Customs boss Adeniyi bags NIIA fellowship


Photo: Comptroller General of the Nigeria Customs Service, Adewale Adeniyi, at the conferment of the award on him during the public lecture at NIIA, in Lagos.

Customs boss Adeniyi bags NIIA fellowship

The Comptroller General of the Nigeria Customs Service, Mr Adewale Adeniyi, has been conferred with the Fellowship of the Nigerian Institute of International Affairs (NIIA)

The Fellowship Award was conferred on him by Prof. Eghosa Osaghae, the Director General of NIIA, in Lagos, at an event organized by the institute, which Adeniyi was also a Distinguished Lecturer.

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While delivering a lecture titled, “Nigeria’s Economic Growth and Development: Reforming and Positioning the Customs Service for the African Continental Free Trade and Other Emerging Challenges,” Adeniyi noted that while the mandate to generate revenue for the government remained paramount, the evolving landscape demanded equal attention to trade facilitation.

According to him, the Nigeria Customs evolution of embracing paperless processes, fostering trade facilitation, fortifying capabilities for Rules of Origin(ROO), implementation of Advance Ruling, Authorised Economic Operators (AEO), and engaging with the business community, all harmonize with the ideals and continental melody of the Africa Continental Free Trade Area (AfCFTA).

He said: “Recognizing the multifaceted role of the NCS, it becomes imperative to manage expectations regarding revenue generation. Striking a balance between facilitating trade and meeting revenue targets requires a nuanced approach.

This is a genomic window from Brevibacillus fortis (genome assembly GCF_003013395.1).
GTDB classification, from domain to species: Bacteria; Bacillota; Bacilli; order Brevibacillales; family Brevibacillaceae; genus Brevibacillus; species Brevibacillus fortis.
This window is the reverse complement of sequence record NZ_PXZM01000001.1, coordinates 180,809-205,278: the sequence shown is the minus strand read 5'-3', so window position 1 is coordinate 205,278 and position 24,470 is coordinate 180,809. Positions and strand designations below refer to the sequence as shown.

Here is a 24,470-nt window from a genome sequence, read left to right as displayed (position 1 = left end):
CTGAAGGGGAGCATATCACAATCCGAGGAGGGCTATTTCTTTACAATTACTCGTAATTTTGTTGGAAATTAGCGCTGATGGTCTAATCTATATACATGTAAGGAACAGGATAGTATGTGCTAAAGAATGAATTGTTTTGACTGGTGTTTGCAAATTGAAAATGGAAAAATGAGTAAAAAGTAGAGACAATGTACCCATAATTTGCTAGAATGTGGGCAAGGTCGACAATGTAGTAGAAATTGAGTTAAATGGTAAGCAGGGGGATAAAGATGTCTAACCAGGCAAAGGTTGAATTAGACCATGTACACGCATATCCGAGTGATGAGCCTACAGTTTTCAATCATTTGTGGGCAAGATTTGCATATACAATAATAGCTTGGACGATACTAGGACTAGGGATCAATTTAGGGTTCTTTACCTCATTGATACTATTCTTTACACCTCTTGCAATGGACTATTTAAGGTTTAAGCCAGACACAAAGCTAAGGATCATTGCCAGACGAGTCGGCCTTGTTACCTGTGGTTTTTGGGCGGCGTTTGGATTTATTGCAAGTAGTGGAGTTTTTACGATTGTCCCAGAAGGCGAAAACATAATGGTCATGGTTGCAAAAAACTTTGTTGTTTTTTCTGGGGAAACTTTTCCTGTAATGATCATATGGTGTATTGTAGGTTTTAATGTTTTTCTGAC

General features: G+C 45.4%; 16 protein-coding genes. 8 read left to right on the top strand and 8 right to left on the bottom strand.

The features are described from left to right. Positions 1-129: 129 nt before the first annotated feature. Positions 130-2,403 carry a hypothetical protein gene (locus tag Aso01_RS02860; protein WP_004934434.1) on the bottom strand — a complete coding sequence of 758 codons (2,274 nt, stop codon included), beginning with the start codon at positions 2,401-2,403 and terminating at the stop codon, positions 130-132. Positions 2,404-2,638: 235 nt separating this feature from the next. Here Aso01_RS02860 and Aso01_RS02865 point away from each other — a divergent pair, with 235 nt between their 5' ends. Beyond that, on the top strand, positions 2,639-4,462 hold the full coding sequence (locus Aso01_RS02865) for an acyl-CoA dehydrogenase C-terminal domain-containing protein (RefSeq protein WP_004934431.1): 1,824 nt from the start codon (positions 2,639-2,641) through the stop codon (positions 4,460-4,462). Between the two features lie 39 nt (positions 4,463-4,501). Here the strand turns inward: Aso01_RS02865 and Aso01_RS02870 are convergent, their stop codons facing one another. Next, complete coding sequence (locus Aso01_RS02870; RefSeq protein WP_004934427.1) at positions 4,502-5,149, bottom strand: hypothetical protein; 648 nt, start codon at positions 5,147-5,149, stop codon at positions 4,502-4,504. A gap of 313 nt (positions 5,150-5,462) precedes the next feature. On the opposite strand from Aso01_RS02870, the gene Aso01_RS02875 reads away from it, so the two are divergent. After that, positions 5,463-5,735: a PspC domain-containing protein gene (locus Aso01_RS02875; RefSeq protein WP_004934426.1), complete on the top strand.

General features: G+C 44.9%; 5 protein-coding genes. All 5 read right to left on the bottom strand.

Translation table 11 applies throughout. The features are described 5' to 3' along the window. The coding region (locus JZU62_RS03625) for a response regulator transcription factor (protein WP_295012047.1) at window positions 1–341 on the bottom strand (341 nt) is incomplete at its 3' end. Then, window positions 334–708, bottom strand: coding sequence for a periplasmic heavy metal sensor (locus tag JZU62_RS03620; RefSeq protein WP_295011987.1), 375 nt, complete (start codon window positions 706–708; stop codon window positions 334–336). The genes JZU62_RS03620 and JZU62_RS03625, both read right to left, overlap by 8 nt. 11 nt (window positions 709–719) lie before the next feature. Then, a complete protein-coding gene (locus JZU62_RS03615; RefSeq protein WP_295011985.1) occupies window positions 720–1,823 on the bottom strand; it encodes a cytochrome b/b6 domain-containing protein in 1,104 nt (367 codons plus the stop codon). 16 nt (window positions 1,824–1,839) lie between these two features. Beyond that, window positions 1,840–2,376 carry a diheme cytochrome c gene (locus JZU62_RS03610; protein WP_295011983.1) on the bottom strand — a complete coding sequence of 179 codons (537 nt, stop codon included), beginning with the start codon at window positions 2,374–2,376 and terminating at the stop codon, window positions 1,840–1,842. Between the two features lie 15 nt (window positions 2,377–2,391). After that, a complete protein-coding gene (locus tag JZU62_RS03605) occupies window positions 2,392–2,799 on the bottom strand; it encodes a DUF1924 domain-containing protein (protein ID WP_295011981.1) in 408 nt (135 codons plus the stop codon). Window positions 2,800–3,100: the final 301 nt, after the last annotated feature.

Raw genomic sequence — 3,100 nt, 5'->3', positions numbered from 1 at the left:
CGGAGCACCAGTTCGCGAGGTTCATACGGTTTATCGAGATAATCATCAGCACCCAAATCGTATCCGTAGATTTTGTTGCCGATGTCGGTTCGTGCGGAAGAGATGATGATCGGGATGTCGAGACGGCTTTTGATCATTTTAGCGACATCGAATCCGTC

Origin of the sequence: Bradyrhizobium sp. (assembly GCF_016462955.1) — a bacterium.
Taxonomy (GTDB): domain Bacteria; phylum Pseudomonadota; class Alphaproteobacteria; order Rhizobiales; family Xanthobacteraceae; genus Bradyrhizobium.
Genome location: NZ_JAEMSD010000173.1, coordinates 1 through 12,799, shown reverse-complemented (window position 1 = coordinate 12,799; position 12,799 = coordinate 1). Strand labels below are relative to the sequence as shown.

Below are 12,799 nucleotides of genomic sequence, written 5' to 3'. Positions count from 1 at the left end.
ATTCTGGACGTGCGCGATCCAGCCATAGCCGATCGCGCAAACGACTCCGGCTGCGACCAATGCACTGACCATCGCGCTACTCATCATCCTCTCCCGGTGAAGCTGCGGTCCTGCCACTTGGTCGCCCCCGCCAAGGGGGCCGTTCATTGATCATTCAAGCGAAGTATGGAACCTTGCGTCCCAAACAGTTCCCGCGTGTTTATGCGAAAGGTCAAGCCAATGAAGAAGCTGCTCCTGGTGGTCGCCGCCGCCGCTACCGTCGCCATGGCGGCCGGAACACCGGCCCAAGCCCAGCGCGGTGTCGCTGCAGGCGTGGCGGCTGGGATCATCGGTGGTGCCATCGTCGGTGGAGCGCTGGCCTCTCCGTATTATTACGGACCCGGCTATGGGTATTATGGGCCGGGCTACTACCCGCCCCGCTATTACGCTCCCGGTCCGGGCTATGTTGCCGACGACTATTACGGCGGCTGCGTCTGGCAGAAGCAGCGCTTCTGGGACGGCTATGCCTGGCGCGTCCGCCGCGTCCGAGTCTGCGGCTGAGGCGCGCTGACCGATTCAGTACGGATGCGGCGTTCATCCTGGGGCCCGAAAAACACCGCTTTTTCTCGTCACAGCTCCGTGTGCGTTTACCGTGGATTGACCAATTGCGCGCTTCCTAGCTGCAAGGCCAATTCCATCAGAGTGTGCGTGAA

“This involves making informed trade-offs that translate into fostering sustainable economic development, particularly for small and medium-scale entrepreneurs. The NCS must navigate these intricacies adeptly to not only meet fiscal objectives but also contribute significantly to the growth and resilience of Nigeria’s economic landscape.”

The Customs boss also underscored the urgent need to put Africans at the heart of Customs Operations, stressing that the inadequacy of transparent communication channels had contributed to misunderstandings and inefficiencies in trade operations, which posed challenges for both the Customs and the business community.

“A transformative recommendation is to establish regular consultation platforms that prioritize transparent communication channels for constructive feedback from stakeholders.

“This proactive engagement strategy aims to dismantle historical barriers, ensuring that the Customs operations are not only efficient but also reflective of the needs and perspectives of the diverse African business community,” Adeniyi added.

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